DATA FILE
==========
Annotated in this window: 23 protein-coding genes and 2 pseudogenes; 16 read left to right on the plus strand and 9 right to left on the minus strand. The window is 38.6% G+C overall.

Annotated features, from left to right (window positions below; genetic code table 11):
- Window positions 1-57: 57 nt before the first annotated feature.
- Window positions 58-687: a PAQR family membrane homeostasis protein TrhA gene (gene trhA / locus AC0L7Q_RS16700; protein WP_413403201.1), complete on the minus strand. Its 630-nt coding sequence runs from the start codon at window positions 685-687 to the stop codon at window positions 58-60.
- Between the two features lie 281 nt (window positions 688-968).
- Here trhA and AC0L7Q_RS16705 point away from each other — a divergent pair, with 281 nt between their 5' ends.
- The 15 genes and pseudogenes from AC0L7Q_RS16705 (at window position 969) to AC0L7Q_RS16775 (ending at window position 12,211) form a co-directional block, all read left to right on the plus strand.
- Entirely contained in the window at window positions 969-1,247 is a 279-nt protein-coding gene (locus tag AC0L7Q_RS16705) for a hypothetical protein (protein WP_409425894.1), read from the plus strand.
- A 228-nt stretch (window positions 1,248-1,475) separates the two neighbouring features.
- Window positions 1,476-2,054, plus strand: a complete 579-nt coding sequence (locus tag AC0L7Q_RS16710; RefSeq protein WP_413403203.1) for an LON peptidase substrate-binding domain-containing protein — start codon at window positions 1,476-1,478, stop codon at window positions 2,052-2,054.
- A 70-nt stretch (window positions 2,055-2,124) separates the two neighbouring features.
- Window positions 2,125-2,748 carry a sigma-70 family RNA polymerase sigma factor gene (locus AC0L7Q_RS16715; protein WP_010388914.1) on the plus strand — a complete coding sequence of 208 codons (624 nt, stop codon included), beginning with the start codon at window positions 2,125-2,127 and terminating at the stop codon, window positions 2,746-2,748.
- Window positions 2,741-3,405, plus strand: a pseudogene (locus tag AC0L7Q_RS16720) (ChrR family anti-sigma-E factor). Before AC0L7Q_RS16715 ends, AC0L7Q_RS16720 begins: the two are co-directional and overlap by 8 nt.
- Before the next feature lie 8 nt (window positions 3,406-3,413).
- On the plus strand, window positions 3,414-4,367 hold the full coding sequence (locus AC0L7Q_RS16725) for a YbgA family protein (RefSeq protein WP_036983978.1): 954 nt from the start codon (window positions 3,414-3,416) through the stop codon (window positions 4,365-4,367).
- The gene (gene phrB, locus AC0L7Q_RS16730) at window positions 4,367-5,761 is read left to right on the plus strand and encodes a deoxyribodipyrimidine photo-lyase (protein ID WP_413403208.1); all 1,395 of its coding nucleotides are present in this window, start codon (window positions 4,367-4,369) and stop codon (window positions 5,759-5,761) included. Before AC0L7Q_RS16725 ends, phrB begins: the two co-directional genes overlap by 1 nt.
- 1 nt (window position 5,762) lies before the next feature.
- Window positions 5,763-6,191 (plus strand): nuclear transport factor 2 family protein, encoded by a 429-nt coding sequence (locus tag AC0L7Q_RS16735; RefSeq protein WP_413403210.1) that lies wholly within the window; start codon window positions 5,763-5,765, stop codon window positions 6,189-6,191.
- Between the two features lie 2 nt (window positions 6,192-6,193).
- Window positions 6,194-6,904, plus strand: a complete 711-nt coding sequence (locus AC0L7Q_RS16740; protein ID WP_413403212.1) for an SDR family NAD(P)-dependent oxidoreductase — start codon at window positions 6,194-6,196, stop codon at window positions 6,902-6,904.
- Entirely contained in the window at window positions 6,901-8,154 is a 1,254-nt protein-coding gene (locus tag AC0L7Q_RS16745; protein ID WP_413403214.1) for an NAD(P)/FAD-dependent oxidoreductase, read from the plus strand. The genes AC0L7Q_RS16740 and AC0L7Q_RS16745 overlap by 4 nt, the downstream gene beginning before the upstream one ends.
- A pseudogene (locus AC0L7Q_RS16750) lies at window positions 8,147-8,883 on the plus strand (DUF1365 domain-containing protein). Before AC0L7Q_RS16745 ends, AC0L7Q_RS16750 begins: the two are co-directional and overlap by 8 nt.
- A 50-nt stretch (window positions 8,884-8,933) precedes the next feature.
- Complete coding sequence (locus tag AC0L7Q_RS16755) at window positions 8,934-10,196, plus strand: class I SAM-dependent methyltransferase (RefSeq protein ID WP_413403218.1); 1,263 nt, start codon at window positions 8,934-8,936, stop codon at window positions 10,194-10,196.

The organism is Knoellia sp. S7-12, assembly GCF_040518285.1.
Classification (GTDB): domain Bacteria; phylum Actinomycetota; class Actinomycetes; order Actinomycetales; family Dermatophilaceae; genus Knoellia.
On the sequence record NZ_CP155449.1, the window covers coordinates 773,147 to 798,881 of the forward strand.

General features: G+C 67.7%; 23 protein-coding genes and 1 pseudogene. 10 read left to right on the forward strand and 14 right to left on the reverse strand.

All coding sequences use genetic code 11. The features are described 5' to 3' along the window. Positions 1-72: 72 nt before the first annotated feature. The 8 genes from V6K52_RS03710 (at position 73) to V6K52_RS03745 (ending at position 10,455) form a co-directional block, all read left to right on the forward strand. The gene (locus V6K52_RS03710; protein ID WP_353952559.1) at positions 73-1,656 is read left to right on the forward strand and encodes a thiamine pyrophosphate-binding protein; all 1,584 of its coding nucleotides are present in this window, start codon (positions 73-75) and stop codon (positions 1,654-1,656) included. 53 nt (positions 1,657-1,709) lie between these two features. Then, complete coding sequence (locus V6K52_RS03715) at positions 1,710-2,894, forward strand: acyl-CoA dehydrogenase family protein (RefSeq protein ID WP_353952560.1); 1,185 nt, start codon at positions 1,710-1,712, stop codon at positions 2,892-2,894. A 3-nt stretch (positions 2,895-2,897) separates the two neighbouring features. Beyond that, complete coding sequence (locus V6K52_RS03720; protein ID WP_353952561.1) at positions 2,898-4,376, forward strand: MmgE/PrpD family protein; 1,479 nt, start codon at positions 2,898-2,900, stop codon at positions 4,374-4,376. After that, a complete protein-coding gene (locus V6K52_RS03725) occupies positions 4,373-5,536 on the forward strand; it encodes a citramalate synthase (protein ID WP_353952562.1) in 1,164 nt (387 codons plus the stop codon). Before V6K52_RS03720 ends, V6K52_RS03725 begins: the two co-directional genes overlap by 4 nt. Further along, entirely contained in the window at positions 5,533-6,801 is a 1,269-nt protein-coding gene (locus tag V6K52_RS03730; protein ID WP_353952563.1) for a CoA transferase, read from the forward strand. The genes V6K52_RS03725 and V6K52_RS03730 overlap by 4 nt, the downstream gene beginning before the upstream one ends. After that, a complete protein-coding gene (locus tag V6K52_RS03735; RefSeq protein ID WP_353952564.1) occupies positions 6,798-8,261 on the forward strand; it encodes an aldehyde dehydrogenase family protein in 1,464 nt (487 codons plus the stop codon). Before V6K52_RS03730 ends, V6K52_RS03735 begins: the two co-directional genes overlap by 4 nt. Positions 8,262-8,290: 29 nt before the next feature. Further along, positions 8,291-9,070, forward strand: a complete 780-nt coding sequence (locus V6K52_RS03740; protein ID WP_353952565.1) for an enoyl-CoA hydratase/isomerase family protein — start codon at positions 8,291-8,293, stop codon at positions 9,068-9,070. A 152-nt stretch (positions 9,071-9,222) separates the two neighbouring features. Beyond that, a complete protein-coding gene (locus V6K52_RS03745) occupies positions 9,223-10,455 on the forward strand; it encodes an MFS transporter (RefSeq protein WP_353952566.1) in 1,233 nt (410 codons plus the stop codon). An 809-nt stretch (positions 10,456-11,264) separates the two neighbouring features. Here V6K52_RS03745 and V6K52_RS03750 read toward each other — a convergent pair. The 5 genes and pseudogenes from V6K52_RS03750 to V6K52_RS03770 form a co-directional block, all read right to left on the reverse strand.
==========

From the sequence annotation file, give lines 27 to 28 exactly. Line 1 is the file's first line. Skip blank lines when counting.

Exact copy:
On the sequence record NZ_CP155449.1, the window covers coordinates 773,147 to 798,881 of the forward strand.

General features: G+C 67.7%; 23 protein-coding genes and 1 pseudogene. 10 read left to right on the forward strand and 14 right to left on the reverse strand.